“If they show improvement [in the spring/summer], and then I see them in October and they start to slide again, that’s when I have to say it could be the season. And certainly if they point it out themselves — [if] they say, ‘I’m OK in the summer, but I really struggle in the winter.’ It’s really when you start to notice a pattern of worsening mood changes in November and December [that alleviate] in the summer.”

Sznewajs recalls a female client she first worked with when the client was 13. She saw the client from October through the end of the school year, and the young woman showed significant improvement. The client checked in with Sznewajs a few times during the summer, but Sznewajs didn’t hear from her much after that. Then, when the client was 16, she suddenly returned to Sznewajs for counseling — in the wintertime. In recounting the prior few years, the young woman noted that her struggles usually seemed to dissipate around April each year, even though the pressures of the school year were still present at that point.

“‘I don’t know what’s going on with me,’” Sznewajs remembers the client remarking. “‘I’m a mess right now.’ It was very evident that there was a pattern [of seasonal depression] with her.”

Wiley notes that clients with seasonal depression often describe a “heaviness” or feelings of being weighed down. Or they’ll make statements such as, “It’s just so dark,” referring both to the lack of sunlight during the season and the emotional darkness they are enduring, Wiley says.

Gullo, an ACA member and private practitioner who specializes in working with teenagers, keeps an eye out for clients who become “very flat” and engage less in therapy sessions in the fall and winter. Other typical warning signs of seasonal depression include slipping grades (especially among clients who normally complete assignments and are high achievers at school), changes in appetite, sluggishness, weepy or irritable mood, and withdrawal from friends and family. For teens, the irritability that comes with seasonal depression can manifest in anger or frustration, Gullo says. For example, young clients may have an outburst or become agitated over small things that wouldn’t bother them as much during other times of the year, such as a parent telling them to clean their room, Gullo says.

John Ballew, an LPC with a solo private practice in Atlanta, estimates that up to one-third of his clients express feeling “more grim,” irritable or unhappy as winter approaches. He contends that the winter holidays “are a setup to make things worse” for clients who are affected by the seasons.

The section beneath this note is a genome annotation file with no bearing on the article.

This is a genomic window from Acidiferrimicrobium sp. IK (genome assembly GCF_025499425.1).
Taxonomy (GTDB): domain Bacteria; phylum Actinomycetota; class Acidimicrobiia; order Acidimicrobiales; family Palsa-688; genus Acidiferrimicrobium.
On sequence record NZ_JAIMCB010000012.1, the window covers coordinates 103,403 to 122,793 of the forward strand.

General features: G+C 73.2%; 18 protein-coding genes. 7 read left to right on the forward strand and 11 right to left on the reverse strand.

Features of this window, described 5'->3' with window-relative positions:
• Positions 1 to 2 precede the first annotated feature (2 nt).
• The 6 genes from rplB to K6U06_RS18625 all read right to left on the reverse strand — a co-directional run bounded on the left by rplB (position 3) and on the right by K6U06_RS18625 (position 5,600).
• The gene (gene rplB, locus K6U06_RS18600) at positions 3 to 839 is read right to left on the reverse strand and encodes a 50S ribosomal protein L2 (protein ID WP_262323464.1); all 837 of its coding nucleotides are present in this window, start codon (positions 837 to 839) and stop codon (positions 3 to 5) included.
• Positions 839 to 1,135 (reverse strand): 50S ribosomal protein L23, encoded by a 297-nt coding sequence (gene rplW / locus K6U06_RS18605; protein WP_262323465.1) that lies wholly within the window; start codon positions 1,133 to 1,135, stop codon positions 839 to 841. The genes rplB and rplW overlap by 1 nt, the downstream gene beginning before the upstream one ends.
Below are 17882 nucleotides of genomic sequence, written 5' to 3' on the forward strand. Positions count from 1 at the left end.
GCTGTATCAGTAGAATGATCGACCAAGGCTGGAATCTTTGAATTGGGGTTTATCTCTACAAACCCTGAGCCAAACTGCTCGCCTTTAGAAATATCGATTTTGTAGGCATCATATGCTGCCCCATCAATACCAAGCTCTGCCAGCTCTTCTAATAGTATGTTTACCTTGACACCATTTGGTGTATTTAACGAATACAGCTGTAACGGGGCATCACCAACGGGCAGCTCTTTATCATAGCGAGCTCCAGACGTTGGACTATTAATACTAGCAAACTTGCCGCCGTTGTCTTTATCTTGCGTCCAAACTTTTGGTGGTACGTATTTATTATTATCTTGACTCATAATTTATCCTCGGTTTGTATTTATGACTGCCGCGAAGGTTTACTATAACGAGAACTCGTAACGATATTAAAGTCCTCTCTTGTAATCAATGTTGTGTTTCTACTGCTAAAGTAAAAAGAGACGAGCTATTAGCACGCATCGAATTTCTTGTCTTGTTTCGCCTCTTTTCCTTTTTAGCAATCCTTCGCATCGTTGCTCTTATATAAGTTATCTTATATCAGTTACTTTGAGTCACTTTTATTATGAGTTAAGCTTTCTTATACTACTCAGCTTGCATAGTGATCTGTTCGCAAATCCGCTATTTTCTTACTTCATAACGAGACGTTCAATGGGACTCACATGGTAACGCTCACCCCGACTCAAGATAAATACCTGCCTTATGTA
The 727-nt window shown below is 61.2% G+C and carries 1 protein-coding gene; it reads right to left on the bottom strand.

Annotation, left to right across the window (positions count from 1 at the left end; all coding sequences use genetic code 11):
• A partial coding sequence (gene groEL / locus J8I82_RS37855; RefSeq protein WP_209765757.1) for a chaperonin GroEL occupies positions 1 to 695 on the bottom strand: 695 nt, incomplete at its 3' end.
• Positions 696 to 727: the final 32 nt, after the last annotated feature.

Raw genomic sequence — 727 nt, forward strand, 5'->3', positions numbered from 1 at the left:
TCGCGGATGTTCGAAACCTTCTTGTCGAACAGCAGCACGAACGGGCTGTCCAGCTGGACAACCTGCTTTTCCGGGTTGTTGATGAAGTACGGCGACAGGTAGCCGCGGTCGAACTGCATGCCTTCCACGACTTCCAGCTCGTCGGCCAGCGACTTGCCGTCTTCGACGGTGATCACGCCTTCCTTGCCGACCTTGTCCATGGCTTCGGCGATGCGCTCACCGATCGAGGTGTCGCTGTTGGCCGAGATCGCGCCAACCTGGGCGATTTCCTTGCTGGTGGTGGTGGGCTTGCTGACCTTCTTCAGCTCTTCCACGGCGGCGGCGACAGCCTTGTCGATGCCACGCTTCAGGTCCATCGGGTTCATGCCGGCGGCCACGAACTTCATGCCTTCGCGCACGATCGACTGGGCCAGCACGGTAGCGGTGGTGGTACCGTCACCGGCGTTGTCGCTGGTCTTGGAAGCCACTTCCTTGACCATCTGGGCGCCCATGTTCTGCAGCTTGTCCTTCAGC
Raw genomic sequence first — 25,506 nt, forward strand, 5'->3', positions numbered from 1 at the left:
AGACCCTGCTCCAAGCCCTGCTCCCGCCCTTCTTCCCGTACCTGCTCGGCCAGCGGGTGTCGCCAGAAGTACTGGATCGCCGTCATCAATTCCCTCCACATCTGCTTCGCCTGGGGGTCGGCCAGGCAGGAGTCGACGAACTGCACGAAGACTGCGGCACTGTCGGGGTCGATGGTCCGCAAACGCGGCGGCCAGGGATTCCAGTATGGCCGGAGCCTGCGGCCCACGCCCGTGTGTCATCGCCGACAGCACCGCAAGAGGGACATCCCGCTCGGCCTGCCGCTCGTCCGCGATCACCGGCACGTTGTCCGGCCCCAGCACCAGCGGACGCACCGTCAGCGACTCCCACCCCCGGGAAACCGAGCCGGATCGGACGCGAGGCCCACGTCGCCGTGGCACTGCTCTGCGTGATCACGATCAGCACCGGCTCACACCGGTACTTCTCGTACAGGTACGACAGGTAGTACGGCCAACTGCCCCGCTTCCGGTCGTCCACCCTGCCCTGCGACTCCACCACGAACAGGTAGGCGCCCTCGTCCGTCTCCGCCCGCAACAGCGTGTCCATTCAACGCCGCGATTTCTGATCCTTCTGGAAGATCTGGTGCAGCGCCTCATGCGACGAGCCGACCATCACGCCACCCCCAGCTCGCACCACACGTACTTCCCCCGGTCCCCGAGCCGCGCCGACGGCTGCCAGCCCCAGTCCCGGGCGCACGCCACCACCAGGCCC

Overeating and overconsumption of alcohol are often the norm during the holidays, and this is typically coupled with the magnification of family issues through get-togethers, gift giving and other pressures, notes Ballew, a member of ACA. In addition, many coping mechanisms that clients typically use, such as getting outside for exercise, may be more difficult to follow in the winter. And although many people travel around the holidays, that travel is often high stress — the exact opposite of the getaways that individuals and families try to book for themselves at other times of the year.

“It’s a perfect storm for taking the ordinary things that get in the way of being happy and exacerbating them,” Ballew says. “People feel heavily obligated during the holidays, more so than in other seasons. It means that we’re not treating ourselves as well, and that can be a problem.”

[For more on helping clients through the pressures and stresses of the holiday season, see Counseling Today‘s online exclusive, “The most wonderful time of the year?https://wp.me/p2BxKN-4TI]

In the bleak midwinter

The first step in combating seasonal depression might be normalizing it for clients by educating them on how common it is and explaining that they can take measures to prepare for the condition and manage their feelings.

“Educating [the client] can give them control,” Sznewajs says. “People often feel shame about depression. Explain that you can take steps to treat yourself, just like you would for strep throat. You can’t will yourself to get better, but you can do things to help yourself get better. When you know what’s causing your depression, it gives you power to take those steps.”